Scientists Say Record $1.3 Billion Powerball Jackpot Is Still Bad Bet

Andrew Follett | Energy and Science Reporter

The Powerball jackpot reached a record high of $1.3 billion after nobody won Saturday, but the odds of winning are so low that scientists and economists can’t explain why people play.

The immediate cash value lump-sum payment of winning the jackpot would be $806 million.

The odds of matching  six numbers to win a significant prize are 1 in 292.2 million. Powerball’s website states that statisticians have calculated the odds of winning the jackpot prize to be 1 in 17 billion.

The odds of picking the right combination of numbers is like flipping a coin and getting heads 28 times in a row. The odds of being struck by lightening over a lifetime are only 1 in 3,000. Your chances of being attacked by a shark are just one in 11.5 million.

Undeterred, players in California alone spent $59.1 million Saturday, according to The Los Angeles Times.

Powerball is run by the Multi-State Lottery Association, an Iowa based organization which includes 32 states and the District of Columbia. Most of the money collected by ticket sales goes to funding the jackpot. The remaining cash helps run the drawing, pay for advertising, fund game development, provide accounting services and other costs.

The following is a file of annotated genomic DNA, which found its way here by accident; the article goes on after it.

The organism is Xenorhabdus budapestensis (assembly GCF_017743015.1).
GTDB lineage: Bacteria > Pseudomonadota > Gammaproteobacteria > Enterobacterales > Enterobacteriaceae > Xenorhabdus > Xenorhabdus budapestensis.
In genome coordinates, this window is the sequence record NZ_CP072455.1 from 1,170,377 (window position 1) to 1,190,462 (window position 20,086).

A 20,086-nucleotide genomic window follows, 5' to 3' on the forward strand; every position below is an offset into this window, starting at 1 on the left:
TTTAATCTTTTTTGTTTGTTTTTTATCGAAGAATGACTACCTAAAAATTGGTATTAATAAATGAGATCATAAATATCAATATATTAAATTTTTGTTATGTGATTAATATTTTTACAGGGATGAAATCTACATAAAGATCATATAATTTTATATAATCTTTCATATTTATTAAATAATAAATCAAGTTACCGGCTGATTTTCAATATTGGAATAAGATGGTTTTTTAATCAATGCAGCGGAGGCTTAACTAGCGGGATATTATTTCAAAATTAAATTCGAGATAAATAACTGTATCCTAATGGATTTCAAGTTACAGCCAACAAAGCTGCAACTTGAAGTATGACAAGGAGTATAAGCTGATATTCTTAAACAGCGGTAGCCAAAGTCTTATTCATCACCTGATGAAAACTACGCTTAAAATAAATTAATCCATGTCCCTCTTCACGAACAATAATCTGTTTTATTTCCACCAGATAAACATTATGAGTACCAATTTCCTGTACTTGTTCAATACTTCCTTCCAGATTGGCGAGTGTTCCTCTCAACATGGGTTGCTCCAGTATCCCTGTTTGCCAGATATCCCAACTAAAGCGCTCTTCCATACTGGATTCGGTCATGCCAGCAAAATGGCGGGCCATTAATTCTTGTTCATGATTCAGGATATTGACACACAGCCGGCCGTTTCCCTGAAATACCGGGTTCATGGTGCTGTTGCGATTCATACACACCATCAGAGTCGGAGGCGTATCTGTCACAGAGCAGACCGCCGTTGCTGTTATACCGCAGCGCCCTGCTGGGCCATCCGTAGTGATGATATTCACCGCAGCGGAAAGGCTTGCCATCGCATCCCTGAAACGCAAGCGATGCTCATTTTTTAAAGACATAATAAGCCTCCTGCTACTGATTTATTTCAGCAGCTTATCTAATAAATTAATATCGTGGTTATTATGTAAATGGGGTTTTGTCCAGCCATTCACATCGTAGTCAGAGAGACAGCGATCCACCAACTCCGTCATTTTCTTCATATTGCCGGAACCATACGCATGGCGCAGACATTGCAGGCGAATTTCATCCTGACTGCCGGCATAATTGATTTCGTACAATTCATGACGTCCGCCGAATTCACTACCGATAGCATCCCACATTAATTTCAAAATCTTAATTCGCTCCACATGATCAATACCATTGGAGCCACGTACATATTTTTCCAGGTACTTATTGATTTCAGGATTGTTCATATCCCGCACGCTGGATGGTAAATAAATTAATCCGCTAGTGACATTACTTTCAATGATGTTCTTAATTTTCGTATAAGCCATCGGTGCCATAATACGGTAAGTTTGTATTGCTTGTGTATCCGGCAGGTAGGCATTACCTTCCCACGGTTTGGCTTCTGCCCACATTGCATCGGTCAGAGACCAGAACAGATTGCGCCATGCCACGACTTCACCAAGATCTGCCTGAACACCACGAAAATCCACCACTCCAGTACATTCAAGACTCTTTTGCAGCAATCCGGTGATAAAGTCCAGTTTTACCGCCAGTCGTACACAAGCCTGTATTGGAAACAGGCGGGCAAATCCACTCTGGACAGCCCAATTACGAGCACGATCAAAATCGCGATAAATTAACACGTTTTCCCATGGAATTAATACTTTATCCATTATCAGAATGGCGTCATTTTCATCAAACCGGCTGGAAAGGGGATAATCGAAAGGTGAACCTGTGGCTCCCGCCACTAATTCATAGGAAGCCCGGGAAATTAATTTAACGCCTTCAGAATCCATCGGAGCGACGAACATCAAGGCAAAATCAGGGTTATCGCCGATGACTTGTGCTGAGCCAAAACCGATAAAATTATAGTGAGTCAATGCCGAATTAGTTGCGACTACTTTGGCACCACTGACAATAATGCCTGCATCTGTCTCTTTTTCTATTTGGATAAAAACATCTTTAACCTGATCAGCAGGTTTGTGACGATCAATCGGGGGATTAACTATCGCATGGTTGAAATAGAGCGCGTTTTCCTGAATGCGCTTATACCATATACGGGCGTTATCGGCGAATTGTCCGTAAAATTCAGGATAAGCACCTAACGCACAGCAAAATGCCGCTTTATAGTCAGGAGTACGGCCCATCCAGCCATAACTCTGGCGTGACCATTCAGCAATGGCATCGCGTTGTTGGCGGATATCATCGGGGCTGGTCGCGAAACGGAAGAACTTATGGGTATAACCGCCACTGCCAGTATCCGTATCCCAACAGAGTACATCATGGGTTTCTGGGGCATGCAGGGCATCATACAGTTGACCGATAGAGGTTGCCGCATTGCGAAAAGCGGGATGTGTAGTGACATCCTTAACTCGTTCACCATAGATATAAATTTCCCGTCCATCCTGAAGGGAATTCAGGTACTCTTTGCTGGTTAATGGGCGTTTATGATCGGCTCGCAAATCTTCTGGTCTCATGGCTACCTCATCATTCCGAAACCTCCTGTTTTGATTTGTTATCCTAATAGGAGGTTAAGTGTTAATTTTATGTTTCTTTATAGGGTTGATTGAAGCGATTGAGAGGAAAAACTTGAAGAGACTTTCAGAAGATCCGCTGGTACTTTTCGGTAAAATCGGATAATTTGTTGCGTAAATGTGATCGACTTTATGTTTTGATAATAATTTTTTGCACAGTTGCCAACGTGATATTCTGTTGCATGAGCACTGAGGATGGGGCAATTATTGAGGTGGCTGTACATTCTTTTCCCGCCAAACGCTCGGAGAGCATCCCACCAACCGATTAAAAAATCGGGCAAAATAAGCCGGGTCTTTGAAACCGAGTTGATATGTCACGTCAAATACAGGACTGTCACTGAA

Whatever Powerball profits are left go back to the states.

The economics blog AfterEcon calculated that, even with a record setting jackpot, buying lottery tickets is still very irrational.

Economists and scientists do not fully understand the popularity of lotteries and gambling, which are rigged to favor “the house.” Even gambling which is “fair” and isn’t rigged to favor “the house,” it is still an irrational action according to economists.

There is no universally-accepted scientific explanation for why people play the lottery or gamble.

A 2013 study by psychologists concluded that the need to gamble may be deeply routed in evolution. The study found that gamblers relied on their past experiences to predict what might happen in the future, even in games where winning is totally random, like lotteries.

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